“This is a good team. We have good kids on this team. They work hard, and they're unselfish. What I have been telling them is if they're unselfish, the game is easier for everyone on the floor. We're trying to get that across, and we're doing it.”
Even when the Minutemen didn't execute well, they dove after loose balls, often salvaging botched plays with their efforts. “As we have said, the last couple of games we have gotten back to that aggressive style, diving for balls, taking charges. Louisville's a great team; if we didn't do that today we may have lost the game,” said UMass guard Derek Kellogg.
Instead, the Minutemen jumped to an 8-4 lead on a 3-point basket by none other than Camby. “I haven't been able to use that for a while, but it's been in my repertoire,” said Camby, who entered the game 0 for 4 lifetime from behind the arc.
As the first half wore on, the Minutemen continued to play aggressively. With 9:58 remaining, UMass took a 27-14 lead on a layup by Roe. Louisville made a run over the last seven minutes of the half to trail, 40-34, at the break.
In the second half, UMass gained a 55-38 lead before Louisville's press helped it cut the lead to 66-58 with 8:28 remaining.
Then the Minutemen responded with an 11-2 run, capping it with an out-of- bounds save by guard Edgar Padilla to forward Donta Bright and a nifty pass by Bright to Camby streaking along the baseline. Camby threw down a two-handed slam while being fouled. The free throw made it 77-60. UMass coasted from there.
“This game was good for us,” said Kellogg. “It was a real tough game. It was a game that let us know where we are and where we needed to improve and where our strengths are right now.”
Hopes continue to center around the recovering Camby
By Bob Ryan, Boston Globe Staff, 2/20/1995
WORCESTER – Every coach has a postgame agenda when he steps in front of the media, and it was clear that contributing to Marcus Camby's clipping file was not one of John Calipari's priorities yesterday.
Your State U had just dispatched Louisville by 15, and now Coach Cal was going through his laundry list of salutations. Lou Roe had a “Lou Roe game,” and was now “back in the Player of the Year picture.” Donta Bright had a “very, very strong game.” Dana Dingle was “very aggressive in the second half.” Derek Kellogg was “flawless.” The way he was going, it was 50-50 we'd be hearing about how ”Jason Germain never cheered better.“ Calipari even had warm things to say about both the Centrum and the city of Worcester (“as long as I'm coach at UMass, we'll continue to play games here”).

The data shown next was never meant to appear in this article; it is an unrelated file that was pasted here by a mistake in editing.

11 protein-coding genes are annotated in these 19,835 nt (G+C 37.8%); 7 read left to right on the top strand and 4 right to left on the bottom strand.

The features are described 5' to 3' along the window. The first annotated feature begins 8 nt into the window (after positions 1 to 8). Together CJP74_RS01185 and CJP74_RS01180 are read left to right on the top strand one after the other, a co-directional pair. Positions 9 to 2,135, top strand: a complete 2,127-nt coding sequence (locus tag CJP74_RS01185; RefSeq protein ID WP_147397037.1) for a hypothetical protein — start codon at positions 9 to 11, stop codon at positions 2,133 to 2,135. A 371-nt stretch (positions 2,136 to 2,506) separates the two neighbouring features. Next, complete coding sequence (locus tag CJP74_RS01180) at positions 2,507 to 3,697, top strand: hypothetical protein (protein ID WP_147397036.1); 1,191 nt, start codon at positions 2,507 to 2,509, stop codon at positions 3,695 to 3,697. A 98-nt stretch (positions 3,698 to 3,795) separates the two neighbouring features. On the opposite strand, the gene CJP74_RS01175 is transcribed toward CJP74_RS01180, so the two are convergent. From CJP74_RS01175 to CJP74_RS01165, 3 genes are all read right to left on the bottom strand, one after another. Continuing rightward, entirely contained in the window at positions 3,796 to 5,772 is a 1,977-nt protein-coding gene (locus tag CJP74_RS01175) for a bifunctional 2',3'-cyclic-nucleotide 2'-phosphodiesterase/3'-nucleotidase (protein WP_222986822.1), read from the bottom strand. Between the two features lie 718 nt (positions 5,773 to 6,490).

But not until he was asked did the coach address the subject of a certain 7-foot center who, frankly, had been the most important person on the floor.
“Marcus played well,” acknowledged Calipari, who then rattled off the Camby numbers staring up at him from the stat sheet he was holding. “But we all know he can play better.”
Marcus Camby is the most important player on the University of Massachusetts team, period. The Minutemen remain on the short list of legitimate NCAA championship contenders because Camby gives them a weapon few teams can match. He is recovering from a hamstring pull and is playing, by his own admission, at no more than a 90 percent efficiency level, but he retains the capability to terrorize opponents. Calipari is correct: Marcus Camby can play better. But what he did at the Centrum yesterday was enough to change the game. In the first half alone, Camby:
- Beat the shot clock with a straightaway 3-pointer.
- Made a gorgeous high-low touch pass to Roe for a dunk.
- Tipped in a Roe miss.
- Blocked a Jason Osborne dunk attempt to spring Edgar Padilla for a sneakaway dunk.
- Slipped in for a dunk on a nice Kellogg entry pass.
- Thwarted a Louisville alley-oop pass to initiate another successful fast break.
And in the second half, Camby:
- Threw down an alley-ooper of his own on a perfect Padilla feed.
- Squeezed up an acrobatic double-pump layup to trigger the 11-2 run that blew away the pesky Cardinals once and for all.
- Iced the old gateau with a climb-the-ladder monster dunk on a left- baseline move. The Centrum cheers for this big-time jam may be echoing yet.
His imprint was all over this game. The coach was playing a little post- fray game, because the coach knew better than anyone else that if Camby alone had switched sides, the outcome of this game easily could have been reversed.
Anyone watching this game with an open mind would have realized something else; namely that to gloat about beating UMass without Camby in the lineup is ridiculous. With all due respect to the George Washington University basketball team, and coach Mike Jarvis, can we not assume that a reasonably fit Camby might have been able to alter the outcome of those two GW victories over a non-Camby Minuteman squad? Shouldn't the NCAA tournament committee take Camby's absence into consideration when it seeds teams next month, especially if UMass wins the Atlantic 10 tournament? Isn't this elementary? I mean, aren't we all adults here?
“I hope so,” Calipari said. “Hey, you take a lottery pick out of anyone's lineup, and they aren't going to be the same. We lost by 3 and 2 without him, and we should have won both games, anyway.”